3. Add security to the manual peer code reviews

Most development shops have some sort of peer code review, and adding security as an item the reviewer looks for is an easy, scalable step. If they have the automated code scanning tools that were previously mentioned, then they don’t need to look for the things that the scanner can find, but instead, the reviews can focus on things not as easily detected automatically. An example could be proper access controls, such as whether the developer making sure that user Fred is allowed to even look at the results of a query, for instance.

4. Automate application security review

SAST tools and peer code reviews can catch a lot, but some things are best found when the application is running, and for that, there are DAST (Dynamic Application Security Testing) tools. These tools are designed to interact with your application while it is running in a test environment (it’s particularly important that it not be a real environment, trust me) and try to do all the sorts of things that would be attempted by malicious actors trying to breach your application. These tools can be automated to run at specific times, or phases in the code delivery pipeline. Like the SAST tools, DAST tools have a lot of paid options (such as Tenable or StackHawk) with support, or free and open-source options. A good starting list of some of those options can be found here.

5. Utilize infrastructure as code and IaC scanning tools

Another common task for security and operations teams is creating new infrastructure to run applications and reviewing that infrastructure for security compliance. This is often a very time-consuming manual task, and an area rife with opportunities for improvement with DevSecOps practices using IaC (Infrastructure as Code). IaC allows the application infrastructure to be defined using code or markup and version controlled. By defining infrastructure, you get repeatability, so an operations team member is no longer required to manually click around a cloud provider’s dashboard to create what the development team wants. This code can even be automated so that, when committed to source control, it is automatically deployed. The developers can write the code for their infrastructure themselves. Depending on a company’s needs and environment, IaC can be implemented with tools like Terraform, AWS (Amazon Web Services) CloudFormation or CDK (Cloud Development Kit), or Azure ARM (Azure Resource Manager).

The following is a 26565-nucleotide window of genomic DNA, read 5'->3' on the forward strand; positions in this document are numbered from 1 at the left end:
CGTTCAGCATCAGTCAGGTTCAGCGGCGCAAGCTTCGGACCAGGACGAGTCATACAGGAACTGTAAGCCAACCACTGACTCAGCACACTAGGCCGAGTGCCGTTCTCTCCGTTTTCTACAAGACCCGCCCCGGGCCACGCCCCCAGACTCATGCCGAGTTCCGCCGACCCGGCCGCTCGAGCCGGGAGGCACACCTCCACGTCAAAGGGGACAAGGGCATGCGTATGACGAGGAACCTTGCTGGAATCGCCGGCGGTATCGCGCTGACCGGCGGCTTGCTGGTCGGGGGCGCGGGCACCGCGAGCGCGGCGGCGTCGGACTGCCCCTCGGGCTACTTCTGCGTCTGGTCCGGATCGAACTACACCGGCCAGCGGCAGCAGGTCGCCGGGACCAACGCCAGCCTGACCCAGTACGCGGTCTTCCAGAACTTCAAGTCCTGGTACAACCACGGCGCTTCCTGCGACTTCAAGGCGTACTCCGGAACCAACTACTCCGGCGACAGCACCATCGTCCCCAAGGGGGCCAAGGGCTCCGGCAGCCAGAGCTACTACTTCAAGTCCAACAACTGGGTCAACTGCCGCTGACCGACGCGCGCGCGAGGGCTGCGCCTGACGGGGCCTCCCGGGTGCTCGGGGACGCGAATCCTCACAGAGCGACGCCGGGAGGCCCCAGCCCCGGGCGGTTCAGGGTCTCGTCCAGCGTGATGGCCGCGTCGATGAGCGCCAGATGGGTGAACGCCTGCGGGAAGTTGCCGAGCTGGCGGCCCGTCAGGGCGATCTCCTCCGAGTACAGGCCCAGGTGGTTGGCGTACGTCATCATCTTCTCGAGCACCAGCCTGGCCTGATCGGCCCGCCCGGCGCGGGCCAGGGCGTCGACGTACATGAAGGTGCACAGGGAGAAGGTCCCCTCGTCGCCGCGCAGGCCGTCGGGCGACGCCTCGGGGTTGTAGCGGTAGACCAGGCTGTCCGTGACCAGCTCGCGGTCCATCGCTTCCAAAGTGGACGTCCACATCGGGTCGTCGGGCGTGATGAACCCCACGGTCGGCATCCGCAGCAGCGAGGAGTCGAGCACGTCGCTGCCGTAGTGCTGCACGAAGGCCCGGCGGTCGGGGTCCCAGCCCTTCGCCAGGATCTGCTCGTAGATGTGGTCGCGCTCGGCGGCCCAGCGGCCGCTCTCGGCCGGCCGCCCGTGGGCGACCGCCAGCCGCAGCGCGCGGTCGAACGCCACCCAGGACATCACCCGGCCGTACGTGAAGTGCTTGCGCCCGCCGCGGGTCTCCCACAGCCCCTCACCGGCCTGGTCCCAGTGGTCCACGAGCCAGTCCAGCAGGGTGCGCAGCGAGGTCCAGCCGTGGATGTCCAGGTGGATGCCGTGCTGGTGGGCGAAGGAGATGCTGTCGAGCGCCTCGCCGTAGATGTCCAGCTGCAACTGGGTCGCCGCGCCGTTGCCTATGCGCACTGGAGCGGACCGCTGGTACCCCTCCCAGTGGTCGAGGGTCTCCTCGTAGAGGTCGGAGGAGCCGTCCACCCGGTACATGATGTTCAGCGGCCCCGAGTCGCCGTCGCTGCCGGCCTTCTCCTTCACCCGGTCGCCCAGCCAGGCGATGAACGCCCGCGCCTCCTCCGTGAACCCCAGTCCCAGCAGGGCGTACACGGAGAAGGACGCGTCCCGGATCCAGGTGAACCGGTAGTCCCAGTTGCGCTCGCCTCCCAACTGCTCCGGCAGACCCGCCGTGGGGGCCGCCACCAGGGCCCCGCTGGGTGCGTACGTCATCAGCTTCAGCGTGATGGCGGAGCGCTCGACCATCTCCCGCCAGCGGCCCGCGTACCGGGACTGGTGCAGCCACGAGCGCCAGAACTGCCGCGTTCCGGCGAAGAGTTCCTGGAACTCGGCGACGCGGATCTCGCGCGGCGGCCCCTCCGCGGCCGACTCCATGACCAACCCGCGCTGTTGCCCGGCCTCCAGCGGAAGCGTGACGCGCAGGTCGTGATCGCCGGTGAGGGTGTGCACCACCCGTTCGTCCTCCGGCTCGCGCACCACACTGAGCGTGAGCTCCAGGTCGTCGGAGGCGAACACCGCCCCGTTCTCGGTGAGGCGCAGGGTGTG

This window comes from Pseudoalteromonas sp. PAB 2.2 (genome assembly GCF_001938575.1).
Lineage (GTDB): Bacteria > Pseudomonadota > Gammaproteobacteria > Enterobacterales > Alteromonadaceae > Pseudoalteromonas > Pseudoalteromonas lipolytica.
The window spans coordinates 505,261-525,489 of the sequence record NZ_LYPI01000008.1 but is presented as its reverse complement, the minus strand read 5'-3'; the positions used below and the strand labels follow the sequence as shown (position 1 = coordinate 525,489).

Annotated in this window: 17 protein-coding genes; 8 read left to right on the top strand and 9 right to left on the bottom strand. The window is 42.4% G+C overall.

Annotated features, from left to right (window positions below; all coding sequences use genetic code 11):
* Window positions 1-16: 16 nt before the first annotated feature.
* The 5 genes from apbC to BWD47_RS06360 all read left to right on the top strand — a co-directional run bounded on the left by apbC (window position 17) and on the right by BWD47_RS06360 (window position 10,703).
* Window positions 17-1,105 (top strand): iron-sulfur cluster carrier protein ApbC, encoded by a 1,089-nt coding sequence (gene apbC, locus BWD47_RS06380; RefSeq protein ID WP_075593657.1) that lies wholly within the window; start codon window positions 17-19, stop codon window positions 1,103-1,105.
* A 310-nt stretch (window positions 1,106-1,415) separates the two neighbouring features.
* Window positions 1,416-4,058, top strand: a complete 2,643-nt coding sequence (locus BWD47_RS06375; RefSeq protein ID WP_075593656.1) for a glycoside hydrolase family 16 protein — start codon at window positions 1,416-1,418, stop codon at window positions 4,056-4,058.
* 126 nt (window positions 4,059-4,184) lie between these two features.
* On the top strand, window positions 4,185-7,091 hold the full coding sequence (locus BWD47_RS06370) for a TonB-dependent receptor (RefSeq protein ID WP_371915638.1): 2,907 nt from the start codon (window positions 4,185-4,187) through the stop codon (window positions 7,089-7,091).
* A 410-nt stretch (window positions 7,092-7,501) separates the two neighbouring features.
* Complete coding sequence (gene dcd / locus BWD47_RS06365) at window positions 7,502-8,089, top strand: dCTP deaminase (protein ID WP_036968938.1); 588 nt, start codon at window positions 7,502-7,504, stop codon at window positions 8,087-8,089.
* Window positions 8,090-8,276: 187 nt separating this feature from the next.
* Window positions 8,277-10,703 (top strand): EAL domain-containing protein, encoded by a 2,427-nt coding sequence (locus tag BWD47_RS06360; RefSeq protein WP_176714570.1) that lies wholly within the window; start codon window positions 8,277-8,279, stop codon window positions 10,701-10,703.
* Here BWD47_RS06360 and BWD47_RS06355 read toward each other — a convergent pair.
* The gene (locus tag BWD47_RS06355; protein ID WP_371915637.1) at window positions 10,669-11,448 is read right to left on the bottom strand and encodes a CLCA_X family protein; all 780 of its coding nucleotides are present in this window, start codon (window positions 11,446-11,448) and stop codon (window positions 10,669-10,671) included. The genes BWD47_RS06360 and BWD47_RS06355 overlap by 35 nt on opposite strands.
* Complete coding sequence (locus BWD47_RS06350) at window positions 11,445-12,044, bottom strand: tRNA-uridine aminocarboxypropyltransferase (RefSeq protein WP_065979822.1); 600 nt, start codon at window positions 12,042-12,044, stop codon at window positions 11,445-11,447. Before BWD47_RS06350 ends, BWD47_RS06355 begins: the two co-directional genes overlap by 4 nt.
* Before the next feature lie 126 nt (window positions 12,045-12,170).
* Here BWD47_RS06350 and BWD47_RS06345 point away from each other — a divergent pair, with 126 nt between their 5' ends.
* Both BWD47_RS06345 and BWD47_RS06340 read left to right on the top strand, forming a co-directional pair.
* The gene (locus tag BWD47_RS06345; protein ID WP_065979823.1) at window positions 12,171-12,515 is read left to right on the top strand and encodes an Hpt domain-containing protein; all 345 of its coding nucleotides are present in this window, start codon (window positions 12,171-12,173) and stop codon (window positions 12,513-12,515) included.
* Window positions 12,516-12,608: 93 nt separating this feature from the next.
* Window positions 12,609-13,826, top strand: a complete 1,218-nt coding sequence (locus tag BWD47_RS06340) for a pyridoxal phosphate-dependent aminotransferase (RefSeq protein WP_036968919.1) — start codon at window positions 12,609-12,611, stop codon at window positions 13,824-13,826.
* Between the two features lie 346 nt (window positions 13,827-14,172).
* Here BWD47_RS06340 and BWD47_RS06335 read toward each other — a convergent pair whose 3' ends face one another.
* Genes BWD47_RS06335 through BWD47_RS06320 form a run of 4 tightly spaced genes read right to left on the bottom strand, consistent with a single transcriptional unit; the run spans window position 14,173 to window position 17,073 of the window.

With that great power comes great risk of accidentally introducing defects, so automated IaC scanning tools should be put in place to make sure all the infrastructure code the developers create follows the security best practices the security team has declared. This allows rapid innovation from development while staying within secure guard rails. For example, they should be able to make S3 buckets but should not be able to make publicly accessible S3 buckets, and the IaC scanning tools can enforce that. As with the other tools, there are paid options as well as free and open-source options. Some options in this space include Checkov, CloudFormation Guard, and Checkmarx kics.

Security, like Ogres, onions, cakes, and parfaits, is all about layers. No one layer will catch everything, but all these layers together should allow issues to be caught as close to development time as possible, and not when during the yearly penetration test, or worse—when a breach occurs.

These changes are some great ways to get started on the exciting journey to improving security and quality with DevSecOps, but it is not an exhaustive list.

Remember, we are all on the same team, we all have the same goals of delivering high-quality software to improve the lives of our clients. Let’s work together, get creative, and solve problems.

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Nathan Westerman

Nathan Westerman is a Senior DevSecOps Engineer. He joined MediSked in 2020 and has been working with computers for over two decades, ranging from tiny phones up to big iron mainframes. He has worked in support, development, and security roles over that time.